From the mid-1920, Eleusis began to change rapidly. The arrival of refugees from Asia Minor, the return of the enlisted men after the end of a decade of war, and the development of industry transformed the semi-rural town into a dynamic urban center full of life. Work in the factories was, therefore, accompanied by new entertainment opportunities.
Sweet treats and circuses
Coffee shops and pastry shops gradually adopted the hours followed by shops in Athens (5 am to midnight). The more athletically-inclined Eleusinians could take advantage of the tennis court that operated since 1924 on a community plot, or choose between the “Panelefsiniakos Athletic Club” and the “Elefsiniakos Athletic Club” if they preferred group sports. There were Karagiozis and puppet shows for the children, the Philharmonic of Eleusis for music aficionados and the occasional theatrical performance by amateur troupes for theatre lovers. But nothing could compare to the magic of cinema.
The arrival of cinemaphotography
Motion pictures appeared in Greece on November 29, 1896, just eleven months after the first commercial screening organized by the Lumière brothers in Paris. The inaugural screening of those “moving photographs” took place at 9 am, in a modified private residence on Kolokotroni Street, in the centre of Athens. The programme included all the great successes of the Lumière brothers. There was a new screening every half hour and a ticket cost 2.20 drachmas (1.10 for children under seven years of age). It was a steep price, but the public responded with enthusiasm.
The following years were turbulent and full of war, political or economic instability, dictatorships, national disasters, and successive coups d’état. The state’s attitude towards cinema was erratic. The authorities feared that films could betray the ministers’ illegal activities, cause a backlash from the general public, or even “contaminate” the minds of Greek viewers with foreign ideas. State restrictions became so unbearable that in 1934 Greek producers abandoned all efforts to make films in Greece, while cinema owners faced heavy taxation and various committees that tried to regulate everything, from safety standards to the appropriate age of admission.
The refugee movie theatre
In this climate, the Tatakis brothers, refugees from Asia Minor, decided to invest in the movie theatre business. Michalis built the facilities for an open-air theatre at the intersection of El. Venizelou and Iatrou Pappagianni streets, while Nikos was responsible for running the business. The cinema was called “Pallas” and began operating in the summer of 1938; it was equipped with Italian movie projectors made by the famous Cinemeccanica company, while the theatre was surrounded by bougainvilleas and jasmine. Opening a movie theatre was a great adventure for Nikos Tatakis. The movie projector cost more than a new house, while he lacked experience in the field since until then he had been employed as an industrial worker, a hairdresser, and a convenience store clerk.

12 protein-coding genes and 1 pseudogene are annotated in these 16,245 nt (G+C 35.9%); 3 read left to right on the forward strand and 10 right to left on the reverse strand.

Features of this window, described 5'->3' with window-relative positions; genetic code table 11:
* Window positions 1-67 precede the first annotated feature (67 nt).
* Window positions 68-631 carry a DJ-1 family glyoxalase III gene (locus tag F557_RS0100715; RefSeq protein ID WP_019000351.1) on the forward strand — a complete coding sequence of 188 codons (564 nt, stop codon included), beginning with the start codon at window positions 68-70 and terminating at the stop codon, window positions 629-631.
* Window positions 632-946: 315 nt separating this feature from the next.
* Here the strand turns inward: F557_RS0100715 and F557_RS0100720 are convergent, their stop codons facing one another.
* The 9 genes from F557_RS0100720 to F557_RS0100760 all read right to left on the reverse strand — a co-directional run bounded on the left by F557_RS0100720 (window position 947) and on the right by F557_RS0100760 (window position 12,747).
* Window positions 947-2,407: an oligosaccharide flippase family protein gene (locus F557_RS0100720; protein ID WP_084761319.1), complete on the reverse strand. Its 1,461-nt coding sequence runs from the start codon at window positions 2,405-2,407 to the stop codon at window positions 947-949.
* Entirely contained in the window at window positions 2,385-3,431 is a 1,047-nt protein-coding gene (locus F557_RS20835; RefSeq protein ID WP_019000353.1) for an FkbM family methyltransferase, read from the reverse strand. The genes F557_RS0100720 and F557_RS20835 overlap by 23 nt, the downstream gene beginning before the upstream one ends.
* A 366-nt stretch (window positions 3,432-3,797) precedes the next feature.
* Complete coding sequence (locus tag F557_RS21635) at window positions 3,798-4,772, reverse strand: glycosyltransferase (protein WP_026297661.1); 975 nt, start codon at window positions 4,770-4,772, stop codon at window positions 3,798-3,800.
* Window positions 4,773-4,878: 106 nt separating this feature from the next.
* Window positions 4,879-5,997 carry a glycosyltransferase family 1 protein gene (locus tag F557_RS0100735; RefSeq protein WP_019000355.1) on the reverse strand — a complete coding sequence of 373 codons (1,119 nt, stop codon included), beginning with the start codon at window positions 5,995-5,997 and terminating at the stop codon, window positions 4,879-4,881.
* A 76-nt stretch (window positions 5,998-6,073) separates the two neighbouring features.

Nevertheless, “Pallas” soon became a local reference point. The 300 seats proved totally inadequate during the screening of the “Little refugee girl” by the Egyptian director Togo Mizrahi, with Sophia Vembo as a refugee girl from the Caucasus. Many members of the audience had to sit on the floor or climbed on the branches of the surrounding trees.
Winter is coming
The second open-air cinema in Eleusis opened barely a month after “Pallas”. It was called “Rex” and was located on the plot where Iera Odos meets Hadjigeorgiou and Aderfi Mouriki streets. It had a capacity of 650 seats, but when popular movies were shown, many spectators were forced to bring their own stools from home. The first film screened was Nicolas Farkas’ “Port Arthur”. The technical equipment was far from perfect: the movie projector often destroyed the film reel, while technicians were forced to soften the reels by placing them in humid wells, otherwise, they would not work with the projector.
The venture’s success prompted the businessman Nikos Asteriou to create a winter cinema. To this end, he used an old pottery factory across the city (at the corner of Ir. Politechniou and Tzaferis street). The cinema opened its doors on October 28, 1939. It had approximately 250 seats, which could be removed to transform the building into a ballroom.
Cinemas seriously harm the spectator
The political situation at that time, of course, remained difficult, not only for the owners of cinemas but also for the spectators themselves. The dictatorship of Ioannis Metaxas had its own ideas regarding the influence of cinema on the general public and tried to control what was said or heard there. A commission of military and police officers classified the movies as appropriate, inappropriate or strictly inappropriate. Some academics argued that motion pictures could destroy the visual nerves, cause respiratory problems and facilitate the transmission of disease. Metaxas responded by imposing prison sentences on any adult accompanying children under the age of 15 to the movies. But he also financed films inspired by his own speeches or from the athletic activities of the EON. Over 450 short films were produced and screened immediately following Hollywood-made movies to ensure that the viewers left the cinema with the proper images and notions.
The public, of course, did not seem intimidated by such bizarre opinions and embraced movie theatres with passion. Eleusis acquired a third open-air cinema in the summer of 1939. The famous “Orpheus” was nothing more than an open space surrounded by tall trees (ideal places for neighborhood children during screenings) on Heroes Square. Two brothers (Dimitris and Spyros Pappas) had many dreams for their venture, but the beginning of the Second World War overturned the plans of businessmen and spectators alike. The movie theaters of Eleusis entered an unpredictable and adventurous period of their lives.